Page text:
Latest American Medical Association Stories
Researchers at Mayo Clinic in Florida participated in a nationwide study that found minor differences between genes that contribute to late-onset Alzheimer's disease in African-Americans and in Caucasians.
In a first-of-its-kind study, researchers from the United States and Europe discovered genetic mutations associated with long QT syndrome (LQTS), a genetic abnormality in the heart's electrical system, in a small number of intrauterine fetal deaths.
Accountable Care Organizations (ACOs), a key feature of the Affordable Care Act (ACA), aim to control health care costs, enhance quality in health care and improve population health.
New York medical malpractice lawyer David Perecman comments on a new study that suggests thousands of deaths and disabilities per year are caused by missed or wrong diagnoses made by doctors.
A study published Feb. 6 in the Journal of the American Medical Association finds that while more seniors are dying with hospice care than a decade ago, they are increasingly doing so for very few days right after being in intensive care.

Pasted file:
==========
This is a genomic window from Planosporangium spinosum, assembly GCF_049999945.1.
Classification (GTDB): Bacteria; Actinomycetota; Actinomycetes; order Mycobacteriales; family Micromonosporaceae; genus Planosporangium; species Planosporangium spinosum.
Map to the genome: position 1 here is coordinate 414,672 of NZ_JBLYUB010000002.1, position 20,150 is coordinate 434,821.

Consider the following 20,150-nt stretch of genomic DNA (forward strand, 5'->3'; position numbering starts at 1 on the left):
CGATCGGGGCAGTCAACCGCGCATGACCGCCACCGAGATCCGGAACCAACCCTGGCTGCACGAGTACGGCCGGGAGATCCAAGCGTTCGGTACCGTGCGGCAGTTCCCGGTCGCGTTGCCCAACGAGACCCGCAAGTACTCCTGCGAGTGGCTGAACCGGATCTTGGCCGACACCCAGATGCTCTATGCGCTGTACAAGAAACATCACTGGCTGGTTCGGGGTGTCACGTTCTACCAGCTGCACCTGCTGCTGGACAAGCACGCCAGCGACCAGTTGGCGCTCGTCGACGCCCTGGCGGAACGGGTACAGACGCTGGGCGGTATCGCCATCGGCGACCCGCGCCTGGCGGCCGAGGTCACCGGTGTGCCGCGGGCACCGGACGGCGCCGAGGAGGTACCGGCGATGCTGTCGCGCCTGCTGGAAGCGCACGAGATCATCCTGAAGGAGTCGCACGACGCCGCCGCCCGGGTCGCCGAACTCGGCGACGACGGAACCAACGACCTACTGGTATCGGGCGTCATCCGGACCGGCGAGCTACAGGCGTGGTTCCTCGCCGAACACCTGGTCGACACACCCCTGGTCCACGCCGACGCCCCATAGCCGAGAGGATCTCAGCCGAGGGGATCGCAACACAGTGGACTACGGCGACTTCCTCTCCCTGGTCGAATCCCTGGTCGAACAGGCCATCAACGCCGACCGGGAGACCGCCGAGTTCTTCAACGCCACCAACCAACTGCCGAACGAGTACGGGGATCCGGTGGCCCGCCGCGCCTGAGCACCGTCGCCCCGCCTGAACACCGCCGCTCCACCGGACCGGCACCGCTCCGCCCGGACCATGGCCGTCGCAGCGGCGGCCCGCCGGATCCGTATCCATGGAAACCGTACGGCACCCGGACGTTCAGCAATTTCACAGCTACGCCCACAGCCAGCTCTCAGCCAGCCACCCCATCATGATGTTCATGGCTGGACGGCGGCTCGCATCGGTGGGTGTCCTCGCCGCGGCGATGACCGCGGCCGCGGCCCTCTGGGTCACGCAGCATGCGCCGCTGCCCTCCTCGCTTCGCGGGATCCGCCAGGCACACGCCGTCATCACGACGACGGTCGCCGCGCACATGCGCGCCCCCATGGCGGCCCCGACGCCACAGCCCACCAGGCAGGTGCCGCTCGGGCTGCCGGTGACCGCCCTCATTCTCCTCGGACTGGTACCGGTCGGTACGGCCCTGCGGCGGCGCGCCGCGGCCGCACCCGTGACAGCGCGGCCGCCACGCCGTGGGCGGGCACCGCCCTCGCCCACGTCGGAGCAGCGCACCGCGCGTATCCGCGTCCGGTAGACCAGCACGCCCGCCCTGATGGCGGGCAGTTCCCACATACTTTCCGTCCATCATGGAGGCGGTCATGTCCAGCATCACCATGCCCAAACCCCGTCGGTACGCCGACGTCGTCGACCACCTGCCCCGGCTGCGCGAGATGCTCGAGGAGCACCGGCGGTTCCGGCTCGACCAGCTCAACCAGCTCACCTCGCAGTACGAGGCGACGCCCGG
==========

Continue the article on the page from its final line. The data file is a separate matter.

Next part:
Patients who received an implantable heart defibrillator in everyday practice had survival benefits on par with those who received the same devices in carefully controlled clinical trials.
PATS was very pleased with research presented at the American Academy of Pediatrics meeting showing that students participating in sports at a schools without access to an athletic trainer had
15 new advisory board doctor members added to the new LocateADoc.com team to help guide the best user experience. Orlando, FL (PRWEB) December 12, 2012
The Journal of the American Medical Association (JAMA) is a peer-reviewed medical journal published weekly by the American Medical Association. It was established in 1883 with Nathan Smith Davis as the first editor of the journal. As of May 2012, the editor in chief is Howard C. Bauchner MD (Boston University's School of Medicine). JAMA is published in English, French and Spanish. JAMA publishes original research, reviews, commentaries, editorials, essays, medical news, correspondence, and...
- A person or thing gazed at with wonder or curiosity, especially of a scornful kind.